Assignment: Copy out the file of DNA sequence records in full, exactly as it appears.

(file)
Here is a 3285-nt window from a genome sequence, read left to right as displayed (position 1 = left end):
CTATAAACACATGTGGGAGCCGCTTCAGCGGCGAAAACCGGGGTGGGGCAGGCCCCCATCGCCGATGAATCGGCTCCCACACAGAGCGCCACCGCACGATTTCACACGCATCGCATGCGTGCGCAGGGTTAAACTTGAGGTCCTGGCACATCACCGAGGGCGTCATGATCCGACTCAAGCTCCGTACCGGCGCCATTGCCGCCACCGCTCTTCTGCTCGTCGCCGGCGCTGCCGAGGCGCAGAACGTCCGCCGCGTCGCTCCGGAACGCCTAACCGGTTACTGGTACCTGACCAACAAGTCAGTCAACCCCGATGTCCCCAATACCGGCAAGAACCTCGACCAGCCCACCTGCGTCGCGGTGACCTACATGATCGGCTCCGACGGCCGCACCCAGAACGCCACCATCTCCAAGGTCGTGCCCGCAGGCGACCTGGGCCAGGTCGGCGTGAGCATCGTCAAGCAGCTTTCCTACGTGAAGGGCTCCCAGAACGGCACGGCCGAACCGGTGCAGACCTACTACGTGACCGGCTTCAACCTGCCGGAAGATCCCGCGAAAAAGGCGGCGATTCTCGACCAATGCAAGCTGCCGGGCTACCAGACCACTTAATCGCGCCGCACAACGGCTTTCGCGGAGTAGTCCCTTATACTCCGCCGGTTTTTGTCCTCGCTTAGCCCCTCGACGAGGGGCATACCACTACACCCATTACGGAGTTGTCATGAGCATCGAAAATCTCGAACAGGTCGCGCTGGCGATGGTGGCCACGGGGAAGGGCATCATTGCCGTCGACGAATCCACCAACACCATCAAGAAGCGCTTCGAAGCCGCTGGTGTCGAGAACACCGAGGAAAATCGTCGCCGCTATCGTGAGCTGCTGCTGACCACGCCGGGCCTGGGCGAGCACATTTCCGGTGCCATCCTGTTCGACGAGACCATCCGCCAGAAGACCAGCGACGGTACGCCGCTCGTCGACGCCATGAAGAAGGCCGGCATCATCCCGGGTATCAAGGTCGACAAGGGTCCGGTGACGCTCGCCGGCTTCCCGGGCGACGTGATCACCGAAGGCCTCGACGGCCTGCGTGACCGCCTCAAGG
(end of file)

Here is a 3285-nt window from a genome sequence, read left to right as displayed (position 1 = left end):
CTATAAACACATGTGGGAGCCGCTTCAGCGGCGAAAACCGGGGTGGGGCAGGCCCCCATCGCCGATGAATCGGCTCCCACACAGAGCGCCACCGCACGATTTCACACGCATCGCATGCGTGCGCAGGGTTAAACTTGAGGTCCTGGCACATCACCGAGGGCGTCATGATCCGACTCAAGCTCCGTACCGGCGCCATTGCCGCCACCGCTCTTCTGCTCGTCGCCGGCGCTGCCGAGGCGCAGAACGTCCGCCGCGTCGCTCCGGAACGCCTAACCGGTTACTGGTACCTGACCAACAAGTCAGTCAACCCCGATGTCCCCAATACCGGCAAGAACCTCGACCAGCCCACCTGCGTCGCGGTGACCTACATGATCGGCTCCGACGGCCGCACCCAGAACGCCACCATCTCCAAGGTCGTGCCCGCAGGCGACCTGGGCCAGGTCGGCGTGAGCATCGTCAAGCAGCTTTCCTACGTGAAGGGCTCCCAGAACGGCACGGCCGAACCGGTGCAGACCTACTACGTGACCGGCTTCAACCTGCCGGAAGATCCCGCGAAAAAGGCGGCGATTCTCGACCAATGCAAGCTGCCGGGCTACCAGACCACTTAATCGCGCCGCACAACGGCTTTCGCGGAGTAGTCCCTTATACTCCGCCGGTTTTTGTCCTCGCTTAGCCCCTCGACGAGGGGCATACCACTACACCCATTACGGAGTTGTCATGAGCATCGAAAATCTCGAACAGGTCGCGCTGGCGATGGTGGCCACGGGGAAGGGCATCATTGCCGTCGACGAATCCACCAACACCATCAAGAAGCGCTTCGAAGCCGCTGGTGTCGAGAACACCGAGGAAAATCGTCGCCGCTATCGTGAGCTGCTGCTGACCACGCCGGGCCTGGGCGAGCACATTTCCGGTGCCATCCTGTTCGACGAGACCATCCGCCAGAAGACCAGCGACGGTACGCCGCTCGTCGACGCCATGAAGAAGGCCGGCATCATCCCGGGTATCAAGGTCGACAAGGGTCCGGTGACGCTCGCCGGCTTCCCGGGCGACGTGATCACCGAAGGCCTCGACGGCCTGCGTGACCGCCTCAAGG